World Famous Graffiti Artist Sells Poorly in Central Park


Marketing is everything. Just ask the graffiti artist known only as Banksy. The spray painting activist infamous for his distinctive stenciled images and slogans left on public surfaces all over the world, may be unpopular with authorities.

But to celebrity buyers like singer Christina Aguilera and renowned auction houses like Sotheby’s, his work is worth tens or hundreds of thousands.

Still, on a recent trip to New York City, Banksy claims an unadvertised art sale in Central Park made him just $480 — even though each piece was authentic and signed.

See the video he posted to YouTube and his website below:

Banksy Sells Paintings for Starving Artist Prices

So what’s going on here?

Well, we could assume that Bansky was just laying low. After all, city officials had already made their feelings clear. A few days later, New York mayor Michael Bloomberg warned the artist against any further, er…impromptu exhibits, the Sydney Morning Herald reports.


But it’s more likely Bansky was trying to make a point. And it’s one even regular old law abiding entrepreneurs should probably pay heed to as well.

What Entrepreneurs Can Learn

First, the artist didn’t even bother to promote the sale. He not only failed to mention it ahead of time on his website. He made a point afterwards of telling fans the sale would not be repeated.

Failure to promote the first event pretty much guaranteed few, if any, of Banksy’s die hard fans, including celebrities and big auction houses, would be on hand. And by refusing  to repeat it, he even passed up the opportunity to capitalize on the buzz he had created.


Second, though Bansky did sign the paintings, few people who passed the art sale that day may have had any idea who the artist was.

Since the paintings were labeled at $60 a piece and peddled in Central Park, certain expectations about the value of the work were established with passersby.


Banksy was, no doubt, trying to make some kind of statement about celebrity in our culture or the difference between labels and actual value. But anyone who’s spent a little extra for an iPhone understands the principle. Market a product to the right customers who know and love your brand and your story and price are no longer the issue.

And by the way, watch out. That story and brand can also be exploited by others, if you’re not careful.

For example, a week after Banksy’s unpublicized sale, a New York-based artist set up a similar sale with Banksy look-alikes, reports CBC Radio — and sold out in under an hour!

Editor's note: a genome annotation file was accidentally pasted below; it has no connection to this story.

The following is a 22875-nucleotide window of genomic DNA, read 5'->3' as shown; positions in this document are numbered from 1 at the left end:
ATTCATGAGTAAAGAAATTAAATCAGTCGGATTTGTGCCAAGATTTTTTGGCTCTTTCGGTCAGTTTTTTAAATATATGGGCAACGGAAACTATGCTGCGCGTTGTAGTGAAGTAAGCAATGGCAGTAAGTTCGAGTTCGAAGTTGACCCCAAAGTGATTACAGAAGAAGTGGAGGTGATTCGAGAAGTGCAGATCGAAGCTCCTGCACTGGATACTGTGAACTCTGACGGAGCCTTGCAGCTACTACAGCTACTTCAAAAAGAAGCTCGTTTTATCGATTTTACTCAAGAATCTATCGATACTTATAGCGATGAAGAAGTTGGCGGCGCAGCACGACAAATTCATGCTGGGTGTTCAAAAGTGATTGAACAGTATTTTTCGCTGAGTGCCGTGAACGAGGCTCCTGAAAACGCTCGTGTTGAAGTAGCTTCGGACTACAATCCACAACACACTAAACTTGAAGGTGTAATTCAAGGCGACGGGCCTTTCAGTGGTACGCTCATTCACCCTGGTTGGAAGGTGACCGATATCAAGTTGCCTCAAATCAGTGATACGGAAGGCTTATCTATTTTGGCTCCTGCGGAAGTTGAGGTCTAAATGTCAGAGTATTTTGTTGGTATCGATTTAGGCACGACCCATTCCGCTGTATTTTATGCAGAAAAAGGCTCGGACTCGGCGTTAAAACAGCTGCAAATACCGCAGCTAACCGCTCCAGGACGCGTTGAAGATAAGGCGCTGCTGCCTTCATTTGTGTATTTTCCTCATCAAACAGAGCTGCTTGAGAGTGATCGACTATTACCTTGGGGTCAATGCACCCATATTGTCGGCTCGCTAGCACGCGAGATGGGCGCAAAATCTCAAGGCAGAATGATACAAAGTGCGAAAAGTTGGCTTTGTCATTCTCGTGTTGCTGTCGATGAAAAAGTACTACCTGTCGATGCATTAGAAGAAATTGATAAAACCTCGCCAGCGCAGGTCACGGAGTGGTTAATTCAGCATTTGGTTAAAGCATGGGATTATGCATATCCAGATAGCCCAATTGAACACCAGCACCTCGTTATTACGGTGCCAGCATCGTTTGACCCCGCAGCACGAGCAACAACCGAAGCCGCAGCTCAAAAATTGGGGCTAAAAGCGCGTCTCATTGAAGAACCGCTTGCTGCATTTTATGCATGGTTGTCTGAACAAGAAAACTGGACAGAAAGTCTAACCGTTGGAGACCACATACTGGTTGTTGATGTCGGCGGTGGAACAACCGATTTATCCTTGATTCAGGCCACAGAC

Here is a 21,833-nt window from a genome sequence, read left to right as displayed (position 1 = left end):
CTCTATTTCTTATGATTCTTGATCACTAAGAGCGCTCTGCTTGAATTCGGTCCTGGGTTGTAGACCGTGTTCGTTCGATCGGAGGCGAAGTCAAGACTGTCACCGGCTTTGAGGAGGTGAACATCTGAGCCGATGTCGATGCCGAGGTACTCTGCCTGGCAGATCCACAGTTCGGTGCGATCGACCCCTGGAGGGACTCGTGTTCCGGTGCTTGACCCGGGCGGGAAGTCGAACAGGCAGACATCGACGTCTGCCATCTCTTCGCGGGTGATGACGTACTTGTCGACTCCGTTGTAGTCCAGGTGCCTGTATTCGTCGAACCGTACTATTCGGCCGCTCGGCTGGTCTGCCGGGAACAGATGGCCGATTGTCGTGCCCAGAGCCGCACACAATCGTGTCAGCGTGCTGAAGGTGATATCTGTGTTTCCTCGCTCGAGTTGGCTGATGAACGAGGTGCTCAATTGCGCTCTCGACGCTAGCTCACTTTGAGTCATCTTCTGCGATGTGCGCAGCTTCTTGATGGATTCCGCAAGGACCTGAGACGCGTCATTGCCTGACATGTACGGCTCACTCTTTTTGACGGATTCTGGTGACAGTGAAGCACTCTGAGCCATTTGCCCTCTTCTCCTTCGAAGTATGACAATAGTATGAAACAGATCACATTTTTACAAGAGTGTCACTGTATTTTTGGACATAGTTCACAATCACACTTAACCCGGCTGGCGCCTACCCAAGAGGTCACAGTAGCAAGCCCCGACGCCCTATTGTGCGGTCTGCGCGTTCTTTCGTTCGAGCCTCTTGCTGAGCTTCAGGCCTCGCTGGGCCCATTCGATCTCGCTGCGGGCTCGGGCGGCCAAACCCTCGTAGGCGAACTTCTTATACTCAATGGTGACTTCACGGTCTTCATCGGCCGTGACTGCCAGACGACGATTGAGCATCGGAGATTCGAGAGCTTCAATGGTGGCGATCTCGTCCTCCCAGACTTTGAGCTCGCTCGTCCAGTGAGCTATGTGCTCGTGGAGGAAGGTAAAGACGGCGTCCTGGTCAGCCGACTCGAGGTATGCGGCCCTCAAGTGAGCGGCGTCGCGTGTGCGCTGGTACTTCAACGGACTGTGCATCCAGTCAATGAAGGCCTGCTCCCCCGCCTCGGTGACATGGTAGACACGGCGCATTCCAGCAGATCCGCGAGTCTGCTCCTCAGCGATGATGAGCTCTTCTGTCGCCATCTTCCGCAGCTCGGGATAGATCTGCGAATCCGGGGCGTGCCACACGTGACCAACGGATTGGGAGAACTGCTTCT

Are you making sure your marketing efforts are reaching the right customers?

Images: Wikipedia


Joshua Sophy Joshua Sophy is the Editor for Small Business Trends and the Head of Content Partnerships. A journalist with 20 years of experience in traditional and online media, he is a member of the Society of Professional Journalists. He founded his own local newspaper, the Pottsville Free Press, covering his hometown.

8 Reactions
  1. I have a feeling it’s likely to have been a social experiment on Banksy’s part. I think it’s more likely to be that than him not bothering to promote it. Him not promoting the sale was intentional; I suspect he knew what he was doing; he wanted to make a point, whatever that exact point might have been for him (you mentioned a statement about celebrity and culture).

    However, yes, there are lessons that can be gleaned from it.

  2. Hi ebele,
    I agree. The thing to remember — though I’m sure for Bansky’s street cred he’d prefer we didn’t — is that the artist has a thriving career selling his work in galleries as well…for very handsome sums! In one article, Bansky was quoted as saying that he liked to be spontaneous with his street art or it felt too much like marketing. But, spontaneous or not, he knows and we know that’s precisely what it is.

    • I’m sure he’s well and truly loaded. I think perhaps part of the spontaneity with the street art is to keep things fresh for him; it’s also exciting. I mean, as an observer, I’d like to wake up one day and see a work of art that wasn’t there before. The mystery behind it is like a crop circle, whether it’s indeed marketing to him or not.

  3. At least they could spell the dude’s name right.

  4. I think he thinks that he has a big enough name to actually made some sales even if the event goes unannounced. Well, guess what? People don’t really know him. But if he announced that, I am pretty sure his fans and their network will flock over to his sale therefore giving him more sales.

    • Aira: I think a lot of people know him. And a lot of people don’t. I’m not a fan, but I know of him due to the nature of his work.

      I really don’t think he was looking to make sales or that he cared how much he made either way. It feels like it was more of an experiment than anything else – he wanted to make a point. So in that sense, the he didn’t ‘sell poorly’, I feel.

  5. Should have made his cost sign red or yellow to attract people and get them worked up in there mind without them even knowing who he is just to get them to stop and look. From what i seen is plain black spray paint and white canvas next to pictures of color. To people who know the name Banksy would appreciate the art. To people that don’t would try and find it at target or wal mart. In my mind if you want people to have your art give it to them, you want people to buy your art sell the product.

  6. I course this article would look at this from a failed business standpoint. Banksy is all about commenting on culture. He was showing that it’s all about the brand, not the actual art. This is just like the video that went around of the famous violin player who dressed as a homeless man and performed in a subway. Almost no one stopped to listen.